Former Kangaroo John Longmire learned from the best, but has gone his own way as a senior coach

JOHN Longmire has been in the public eye for as long as I can remember. He burst on to the scene as the next big thing from Corowa-Rutherglen.

I first met John in 1987 when I was in Wangaratta with a few of the Fitzroy players during a split round in the VFL. He was 16, nicknamed “Horse” and was playing full-forward for the senior team against Wangaratta Rovers.

I was introduced to him in the rooms after the game and told he was going to be a star. He had played well and was the biggest 16-year-old I’d seen.

The hype was warranted, because the next season he was playing with North Melbourne. By 19 he had kicked 98 goals to win the Coleman Medal and North’s best-and-fairest.

John was an integral part of a great North Melbourne era and learned from one of the modern coaching greats in Denis Pagan.

In my time as Sydney coach, several of those successful North players had a big influence on the Swans coaching panel: apart from John, there was also John Blakey and Brett Allison.

I could tell how much they respected Denis because their football beliefs were so strong and ingrained from their time under him.

So much so that when the coaches joined match practice, every time the North boys got the ball they would launch a long bomb to centre half-forward, where they were programmed to expect Wayne Carey grabbing the footy.

Given our game plan involved keeping possession through short kicks and a clear direction never to bomb the ball to centre half-forward, I would stop the game and remind that coach that Sydney didn’t have a Pagan’s Paddock.

The Swans players found it hilarious that their coaches were mucking up.

It usually ended with a few quips about how the North boys had been brainwashed and now they needed to be reprogrammed.

During the eight years John and I worked together as coaches at Sydney, there is no doubt we evolved in our views about football.

“Horse” retained many of the great lessons he learned under Denis, but even when he had a slightly different view about tactics or selection, you couldn’t have asked for a more loyal assistant coach.
Once a decision was made, he would support it 100 per cent and would defend it to anyone and everyone.

John and all the North boys were professional and they all knew how to work hard. Horse knew what it took to be successful and did not take shortcuts.

He had an understanding of how to drive the players to achieve their best.

Having such a strong and focused coach as Pagan helped the Kangas win premierships as players. It also meant that as coaches they brought immediate insight to less successful clubs, such as the Swans.

Equally, the game was starting to change and we all had to change with it.

That is where the North boys perhaps needed a little more convincing than the rest of us.

Coming from Fitzroy, I didn’t experience the success Horse did at North. As a player at Sydney I had been coached by Rodney Eade, who had learned a lot under Pagan in his four years as a North assistant coach, but also had some different views about the game and how it should be played.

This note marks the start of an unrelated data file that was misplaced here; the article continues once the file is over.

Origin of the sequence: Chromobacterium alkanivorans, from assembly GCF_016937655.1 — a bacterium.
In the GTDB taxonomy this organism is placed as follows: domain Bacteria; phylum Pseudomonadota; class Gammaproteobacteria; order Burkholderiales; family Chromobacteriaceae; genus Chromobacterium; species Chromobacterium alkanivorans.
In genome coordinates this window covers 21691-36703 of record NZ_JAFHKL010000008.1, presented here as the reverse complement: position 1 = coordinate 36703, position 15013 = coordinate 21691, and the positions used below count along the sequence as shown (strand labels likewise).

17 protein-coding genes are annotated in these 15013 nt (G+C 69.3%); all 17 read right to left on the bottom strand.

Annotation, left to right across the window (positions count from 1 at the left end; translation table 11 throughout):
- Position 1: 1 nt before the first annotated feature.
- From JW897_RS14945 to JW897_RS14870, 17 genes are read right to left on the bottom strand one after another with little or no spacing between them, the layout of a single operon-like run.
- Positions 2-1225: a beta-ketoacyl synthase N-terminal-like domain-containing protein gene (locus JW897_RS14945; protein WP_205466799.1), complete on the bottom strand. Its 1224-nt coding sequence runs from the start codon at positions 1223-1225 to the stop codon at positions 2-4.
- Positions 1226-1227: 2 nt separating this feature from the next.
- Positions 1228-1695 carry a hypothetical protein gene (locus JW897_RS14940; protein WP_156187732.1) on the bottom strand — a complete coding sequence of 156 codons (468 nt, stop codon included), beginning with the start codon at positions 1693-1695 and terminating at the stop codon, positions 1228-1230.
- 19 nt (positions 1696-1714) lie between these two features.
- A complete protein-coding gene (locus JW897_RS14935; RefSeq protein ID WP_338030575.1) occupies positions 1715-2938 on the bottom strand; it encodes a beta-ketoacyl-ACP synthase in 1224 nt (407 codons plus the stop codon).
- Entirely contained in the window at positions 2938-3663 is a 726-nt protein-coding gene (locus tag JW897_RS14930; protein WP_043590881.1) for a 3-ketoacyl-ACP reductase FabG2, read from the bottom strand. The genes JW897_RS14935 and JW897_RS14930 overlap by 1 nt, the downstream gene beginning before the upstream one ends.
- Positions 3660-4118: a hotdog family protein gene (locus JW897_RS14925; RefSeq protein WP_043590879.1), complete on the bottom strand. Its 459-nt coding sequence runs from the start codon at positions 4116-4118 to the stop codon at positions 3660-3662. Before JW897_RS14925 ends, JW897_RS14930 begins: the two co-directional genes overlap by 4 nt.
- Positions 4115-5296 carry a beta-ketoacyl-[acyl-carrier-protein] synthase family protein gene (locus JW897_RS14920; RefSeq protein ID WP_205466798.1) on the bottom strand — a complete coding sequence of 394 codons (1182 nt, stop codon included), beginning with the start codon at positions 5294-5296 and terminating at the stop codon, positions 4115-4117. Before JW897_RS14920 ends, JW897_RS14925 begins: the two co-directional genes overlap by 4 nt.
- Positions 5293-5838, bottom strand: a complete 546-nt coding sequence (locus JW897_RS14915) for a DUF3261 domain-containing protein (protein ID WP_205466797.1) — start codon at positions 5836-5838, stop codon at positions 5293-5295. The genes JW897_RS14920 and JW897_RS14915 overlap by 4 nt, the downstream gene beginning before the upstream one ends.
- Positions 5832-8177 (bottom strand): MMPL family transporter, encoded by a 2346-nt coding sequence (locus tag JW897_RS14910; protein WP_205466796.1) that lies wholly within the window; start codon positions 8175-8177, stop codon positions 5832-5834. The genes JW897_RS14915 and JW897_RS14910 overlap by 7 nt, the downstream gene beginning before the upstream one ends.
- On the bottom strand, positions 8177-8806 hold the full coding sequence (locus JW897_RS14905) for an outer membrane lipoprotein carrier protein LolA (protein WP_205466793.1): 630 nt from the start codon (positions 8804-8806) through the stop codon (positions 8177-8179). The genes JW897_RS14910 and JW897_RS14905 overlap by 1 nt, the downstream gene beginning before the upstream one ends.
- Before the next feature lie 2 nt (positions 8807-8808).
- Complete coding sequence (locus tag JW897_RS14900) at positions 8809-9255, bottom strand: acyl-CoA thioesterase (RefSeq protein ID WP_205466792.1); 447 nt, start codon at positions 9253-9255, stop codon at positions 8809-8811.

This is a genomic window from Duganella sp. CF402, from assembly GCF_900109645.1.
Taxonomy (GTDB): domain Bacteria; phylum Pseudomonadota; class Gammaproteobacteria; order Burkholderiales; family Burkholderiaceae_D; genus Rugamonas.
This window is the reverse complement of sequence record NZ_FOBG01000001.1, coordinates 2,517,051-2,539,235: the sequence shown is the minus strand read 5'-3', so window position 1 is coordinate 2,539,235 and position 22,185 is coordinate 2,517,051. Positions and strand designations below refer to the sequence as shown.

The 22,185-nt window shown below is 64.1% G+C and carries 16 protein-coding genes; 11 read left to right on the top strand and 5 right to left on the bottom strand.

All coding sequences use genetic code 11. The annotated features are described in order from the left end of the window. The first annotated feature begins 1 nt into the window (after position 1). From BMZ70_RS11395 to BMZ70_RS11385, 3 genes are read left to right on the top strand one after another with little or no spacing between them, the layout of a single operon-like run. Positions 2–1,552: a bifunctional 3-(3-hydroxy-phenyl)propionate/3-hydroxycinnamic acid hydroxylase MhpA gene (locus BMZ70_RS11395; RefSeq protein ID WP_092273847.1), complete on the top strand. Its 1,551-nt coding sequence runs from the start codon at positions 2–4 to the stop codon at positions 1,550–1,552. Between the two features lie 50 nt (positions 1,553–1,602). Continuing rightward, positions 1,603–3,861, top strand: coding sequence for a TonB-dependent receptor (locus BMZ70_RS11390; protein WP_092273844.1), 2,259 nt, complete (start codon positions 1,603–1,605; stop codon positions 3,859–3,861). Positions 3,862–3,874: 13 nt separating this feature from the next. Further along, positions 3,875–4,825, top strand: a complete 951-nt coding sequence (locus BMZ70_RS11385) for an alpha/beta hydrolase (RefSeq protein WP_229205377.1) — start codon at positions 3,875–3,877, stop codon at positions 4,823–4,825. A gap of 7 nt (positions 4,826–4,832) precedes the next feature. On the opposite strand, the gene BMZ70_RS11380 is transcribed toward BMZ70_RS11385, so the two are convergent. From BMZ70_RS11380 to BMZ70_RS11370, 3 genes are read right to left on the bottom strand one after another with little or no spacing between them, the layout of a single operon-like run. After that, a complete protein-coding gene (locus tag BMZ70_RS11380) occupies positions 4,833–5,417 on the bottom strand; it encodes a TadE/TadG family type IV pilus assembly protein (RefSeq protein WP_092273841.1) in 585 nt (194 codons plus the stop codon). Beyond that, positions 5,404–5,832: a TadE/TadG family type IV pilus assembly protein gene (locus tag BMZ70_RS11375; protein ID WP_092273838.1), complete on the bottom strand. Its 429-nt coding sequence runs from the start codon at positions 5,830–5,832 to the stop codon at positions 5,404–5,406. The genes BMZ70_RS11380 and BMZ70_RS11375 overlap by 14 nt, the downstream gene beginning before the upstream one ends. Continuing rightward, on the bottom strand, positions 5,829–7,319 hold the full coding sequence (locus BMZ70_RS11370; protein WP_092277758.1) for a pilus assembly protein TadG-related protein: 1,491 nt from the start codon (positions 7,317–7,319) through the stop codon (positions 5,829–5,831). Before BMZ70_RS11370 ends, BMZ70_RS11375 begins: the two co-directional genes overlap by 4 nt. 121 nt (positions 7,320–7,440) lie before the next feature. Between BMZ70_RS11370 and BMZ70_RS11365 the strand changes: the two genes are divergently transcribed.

One development that demanded an open mind from coaches was the evolution of fitness and medical staff, and the need to hand over much of the training program to them.

We had all come from a philosophy of training hard and, when that didn’t work, simply training harder.

We were used to a model where the coach had full control, and needed to learn how to let go of some of that control to others.

Leadership groups and players having a big impact on all aspects of the club was again a massive swing from the top-down approach we had all experienced in our playing careers.

There is no doubt John and the North players initially found some of those methods frustrating, and at odds with what they had learned under Denis.

But to John’s credit, his desire to be the best coach he could be meant he was always willing to embrace new ideas once he could see the benefits on team performance.

From the day I met him I sensed he would always be his own man.

While both Denis and I would love to think we had somehow influenced the Swans team that runs on to the SCG tonight, make no mistake: the Sydney of 2012 is unmistakably John Longmire’s team, and a team that is well coached.

The Swans are very much a long-kicking team. In fact, they ranked No.1 for long kicks, vastly different to the team I left in 2010. They are 16th in short kicks and the method is simple — get the ball in long and quick, and don’t risk a turnover by over-possessing the ball.

They are still a great defensive team, but no longer is it done on the back of a one-on-one philosophy. The coaching staff have embraced and taught more of a press/zone-style defence.
They still have the hard inside tough element of Jude Bolton, Josh Kennedy and Dan Hannebery, but have added some real outside run and speed. Lewis Jetta, in particular, has added a significantly different element to the team.

The Swans’ ability to score quickly was evident against Essendon. Their pressure was exceptional, their ball movement precise and they made the Bombers look second rate for much of the game.
One of the Essendon coaching staff told me the first three quarters the Swans played that night was clearly the best football the Bombers had seen all year.

Geelong will understand the task ahead tonight and I suspect it will be one the Cats players will embrace.

But, just as John Longmire lived up to the hype that surrounded a teenager from Corowa, I suspect the Swans will rise to the challenge tonight at the SCG.

Age: 41
Debut: 1988
Games: 200 (Nth Melb 1988-99)
Goals: 511
Coleman Medal: 1990
Best-and-fairest: 1990
Leading goalkicker: 1990-94
Premiership: 1999
Assistant coach: 2002-10 (Sydney Swans)
Senior coach: 2011-12
Win Draw Losses: 21 1 13
Win ratio: 61%

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